Attorney General Lockyer Asks Federal Court to End Illegal Market Control of Power Plants Used to Drive Up Prices in California's Energy Crisis

Monday, April 15, 2002
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(SACRAMENTO) – Attorney General Bill Lockyer today filed antitrust lawsuits against Mirant and Reliant, asking the federal court to order the two major energy companies to divest power plants to end their illegal control of electricity supplies used to drive up prices in California's recent energy crisis.

"Our investigation discovered that these major power companies were able to raise prices by illegally taking advantage of their control of California's electricity markets," Lockyer said. "The antitrust lawsuits filed today are aimed at restoring real competition by requiring these energy companies to sell off some of their power plants."

Filed in the federal court in San Francisco, the complaints charge Reliant and Mirant with acquiring an excessive number of California power plants in violation of federal antitrust laws. The complaints state that Reliant and Mirant, two of the largest energy companies in the world, controlled too much of California's available electricity supply, which allowed them to illegally exercise market power, limit competition and raise prices.

Mirant's California plants generate 3,056 megawatts of electricity and control 44% of the northern California electricity market. Reliant's California plants generate 3,776 megawatts of electricity and control 28% of the southern California electricity market.

Attorney General Lockyer noted that other antitrust lawsuits may be filed as the state's investigation into California's energy crisis continues. The complaints against Mirant and Reliant, filed under Section 7 of the federal Clayton Act governing mergers and Section 17200 of the California Business and Professions Code, seek divestiture and monetary relief, including damages, restitution, civil penalties and disgorgement of illegal profits.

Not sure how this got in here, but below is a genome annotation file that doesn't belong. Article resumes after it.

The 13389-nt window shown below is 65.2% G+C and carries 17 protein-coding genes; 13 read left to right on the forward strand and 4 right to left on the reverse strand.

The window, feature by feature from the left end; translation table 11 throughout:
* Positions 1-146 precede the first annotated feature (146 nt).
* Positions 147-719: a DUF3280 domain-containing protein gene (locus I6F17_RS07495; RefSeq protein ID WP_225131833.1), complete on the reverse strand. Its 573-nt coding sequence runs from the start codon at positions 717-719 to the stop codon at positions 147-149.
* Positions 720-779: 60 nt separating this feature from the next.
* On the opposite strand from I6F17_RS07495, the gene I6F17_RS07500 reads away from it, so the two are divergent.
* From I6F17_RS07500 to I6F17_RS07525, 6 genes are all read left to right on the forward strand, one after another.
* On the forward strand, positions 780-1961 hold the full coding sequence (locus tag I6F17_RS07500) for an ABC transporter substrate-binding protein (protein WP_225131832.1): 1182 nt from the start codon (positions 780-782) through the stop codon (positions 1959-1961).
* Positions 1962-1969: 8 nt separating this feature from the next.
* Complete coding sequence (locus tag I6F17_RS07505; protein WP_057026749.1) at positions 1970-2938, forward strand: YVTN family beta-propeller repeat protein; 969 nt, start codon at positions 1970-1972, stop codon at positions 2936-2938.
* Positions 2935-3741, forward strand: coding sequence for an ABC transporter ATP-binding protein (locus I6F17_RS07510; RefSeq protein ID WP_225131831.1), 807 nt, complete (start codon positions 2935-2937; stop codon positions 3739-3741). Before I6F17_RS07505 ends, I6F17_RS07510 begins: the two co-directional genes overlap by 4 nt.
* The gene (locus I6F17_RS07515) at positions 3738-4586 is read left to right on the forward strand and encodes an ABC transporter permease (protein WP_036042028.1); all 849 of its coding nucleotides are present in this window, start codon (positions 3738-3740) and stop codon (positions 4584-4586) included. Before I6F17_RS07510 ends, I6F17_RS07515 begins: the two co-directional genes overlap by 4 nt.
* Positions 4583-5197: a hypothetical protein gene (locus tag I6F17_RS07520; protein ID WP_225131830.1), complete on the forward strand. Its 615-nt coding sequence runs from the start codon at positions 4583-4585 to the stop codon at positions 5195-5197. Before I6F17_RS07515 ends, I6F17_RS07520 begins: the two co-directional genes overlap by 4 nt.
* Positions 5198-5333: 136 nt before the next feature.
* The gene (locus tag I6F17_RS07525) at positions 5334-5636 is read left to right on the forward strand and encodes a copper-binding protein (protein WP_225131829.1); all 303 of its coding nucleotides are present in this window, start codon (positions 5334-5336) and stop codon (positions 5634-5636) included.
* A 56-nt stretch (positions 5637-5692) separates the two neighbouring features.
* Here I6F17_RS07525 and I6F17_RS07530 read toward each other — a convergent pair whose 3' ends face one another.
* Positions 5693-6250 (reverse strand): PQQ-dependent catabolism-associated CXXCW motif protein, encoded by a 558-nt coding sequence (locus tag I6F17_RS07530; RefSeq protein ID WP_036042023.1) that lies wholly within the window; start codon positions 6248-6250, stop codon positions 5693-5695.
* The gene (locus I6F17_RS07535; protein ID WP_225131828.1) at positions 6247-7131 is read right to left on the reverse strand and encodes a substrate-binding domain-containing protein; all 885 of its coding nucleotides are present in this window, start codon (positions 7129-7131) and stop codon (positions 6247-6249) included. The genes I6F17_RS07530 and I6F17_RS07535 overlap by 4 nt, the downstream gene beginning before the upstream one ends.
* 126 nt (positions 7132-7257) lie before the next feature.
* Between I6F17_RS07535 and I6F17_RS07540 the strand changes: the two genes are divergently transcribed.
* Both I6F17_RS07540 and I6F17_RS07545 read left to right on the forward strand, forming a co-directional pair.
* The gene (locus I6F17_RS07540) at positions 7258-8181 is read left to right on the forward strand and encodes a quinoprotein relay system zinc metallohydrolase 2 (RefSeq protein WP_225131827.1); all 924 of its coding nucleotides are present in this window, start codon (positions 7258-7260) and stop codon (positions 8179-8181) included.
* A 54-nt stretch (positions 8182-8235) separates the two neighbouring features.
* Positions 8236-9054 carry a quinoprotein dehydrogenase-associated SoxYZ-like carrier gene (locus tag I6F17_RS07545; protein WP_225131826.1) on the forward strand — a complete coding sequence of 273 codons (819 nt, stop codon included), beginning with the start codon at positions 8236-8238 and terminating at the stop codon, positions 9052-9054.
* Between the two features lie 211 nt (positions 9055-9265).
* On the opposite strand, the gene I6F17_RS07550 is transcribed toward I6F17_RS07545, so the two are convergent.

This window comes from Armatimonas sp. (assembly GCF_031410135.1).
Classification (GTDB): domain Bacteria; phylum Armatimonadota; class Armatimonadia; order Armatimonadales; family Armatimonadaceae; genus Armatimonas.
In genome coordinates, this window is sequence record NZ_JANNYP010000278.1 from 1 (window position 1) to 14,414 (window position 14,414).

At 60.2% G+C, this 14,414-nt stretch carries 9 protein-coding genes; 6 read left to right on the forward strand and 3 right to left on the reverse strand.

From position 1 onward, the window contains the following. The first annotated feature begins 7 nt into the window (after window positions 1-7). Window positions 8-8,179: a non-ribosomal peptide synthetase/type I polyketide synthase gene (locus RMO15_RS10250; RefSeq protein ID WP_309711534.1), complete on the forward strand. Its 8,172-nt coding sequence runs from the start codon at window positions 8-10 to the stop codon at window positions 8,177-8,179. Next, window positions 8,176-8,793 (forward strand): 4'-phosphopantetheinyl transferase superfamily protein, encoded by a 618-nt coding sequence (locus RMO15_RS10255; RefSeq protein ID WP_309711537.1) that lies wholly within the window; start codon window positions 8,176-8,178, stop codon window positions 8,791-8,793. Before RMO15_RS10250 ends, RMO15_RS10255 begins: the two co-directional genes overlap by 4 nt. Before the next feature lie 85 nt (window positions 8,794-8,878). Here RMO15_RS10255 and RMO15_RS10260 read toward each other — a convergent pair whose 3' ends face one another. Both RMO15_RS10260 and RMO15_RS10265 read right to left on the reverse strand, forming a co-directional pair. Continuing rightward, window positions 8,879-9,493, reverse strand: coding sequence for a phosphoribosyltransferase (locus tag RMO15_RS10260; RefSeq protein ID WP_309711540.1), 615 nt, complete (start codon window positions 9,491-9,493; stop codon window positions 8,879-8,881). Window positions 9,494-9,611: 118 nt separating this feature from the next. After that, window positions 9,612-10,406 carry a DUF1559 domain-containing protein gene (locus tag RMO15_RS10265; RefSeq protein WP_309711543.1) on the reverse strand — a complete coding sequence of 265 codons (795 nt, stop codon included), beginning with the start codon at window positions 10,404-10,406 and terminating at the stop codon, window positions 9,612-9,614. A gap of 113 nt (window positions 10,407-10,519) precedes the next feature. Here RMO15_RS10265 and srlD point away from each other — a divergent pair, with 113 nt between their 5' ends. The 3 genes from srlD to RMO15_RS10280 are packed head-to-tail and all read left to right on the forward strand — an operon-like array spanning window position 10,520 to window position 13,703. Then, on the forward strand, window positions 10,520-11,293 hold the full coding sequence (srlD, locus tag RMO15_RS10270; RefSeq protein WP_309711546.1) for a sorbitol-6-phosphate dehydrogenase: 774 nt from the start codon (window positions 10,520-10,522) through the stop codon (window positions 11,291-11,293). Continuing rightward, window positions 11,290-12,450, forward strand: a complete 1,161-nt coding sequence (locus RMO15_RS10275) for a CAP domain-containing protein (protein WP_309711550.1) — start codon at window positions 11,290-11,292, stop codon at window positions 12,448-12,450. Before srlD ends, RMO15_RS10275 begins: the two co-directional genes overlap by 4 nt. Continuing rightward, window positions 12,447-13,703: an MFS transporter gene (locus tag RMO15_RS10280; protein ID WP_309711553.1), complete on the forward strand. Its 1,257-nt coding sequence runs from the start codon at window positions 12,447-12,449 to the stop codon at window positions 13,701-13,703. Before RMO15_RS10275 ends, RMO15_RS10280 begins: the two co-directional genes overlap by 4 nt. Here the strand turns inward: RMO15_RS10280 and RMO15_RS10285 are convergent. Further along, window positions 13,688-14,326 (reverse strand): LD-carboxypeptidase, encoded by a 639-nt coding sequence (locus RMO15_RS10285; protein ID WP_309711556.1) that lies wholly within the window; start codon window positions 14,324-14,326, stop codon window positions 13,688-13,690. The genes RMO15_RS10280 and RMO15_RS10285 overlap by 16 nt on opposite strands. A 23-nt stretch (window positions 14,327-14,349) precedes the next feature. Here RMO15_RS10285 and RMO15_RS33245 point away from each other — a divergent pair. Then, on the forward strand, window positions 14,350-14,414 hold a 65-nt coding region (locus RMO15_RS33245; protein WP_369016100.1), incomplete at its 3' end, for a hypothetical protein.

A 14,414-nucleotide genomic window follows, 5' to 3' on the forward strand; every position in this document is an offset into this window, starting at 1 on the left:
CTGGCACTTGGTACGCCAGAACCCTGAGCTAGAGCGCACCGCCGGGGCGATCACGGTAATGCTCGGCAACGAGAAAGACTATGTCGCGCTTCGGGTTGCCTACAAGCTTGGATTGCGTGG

The attorney general also filed a state court complaint against Reliant, alleging that the power company made thousands of illegally priced energy sales in violation of California's Unfair Competition Act. Similar complaints were filed last week against Mirant, Williams, Powerex and Coral Power over illegally priced sales from early 2000 through 2001. State law provides penalties of up to $2,500 per violation.

These complaints are the latest resulting from the Attorney General's investigation into potential illegal conduct by power companies and others during California's energy crisis.

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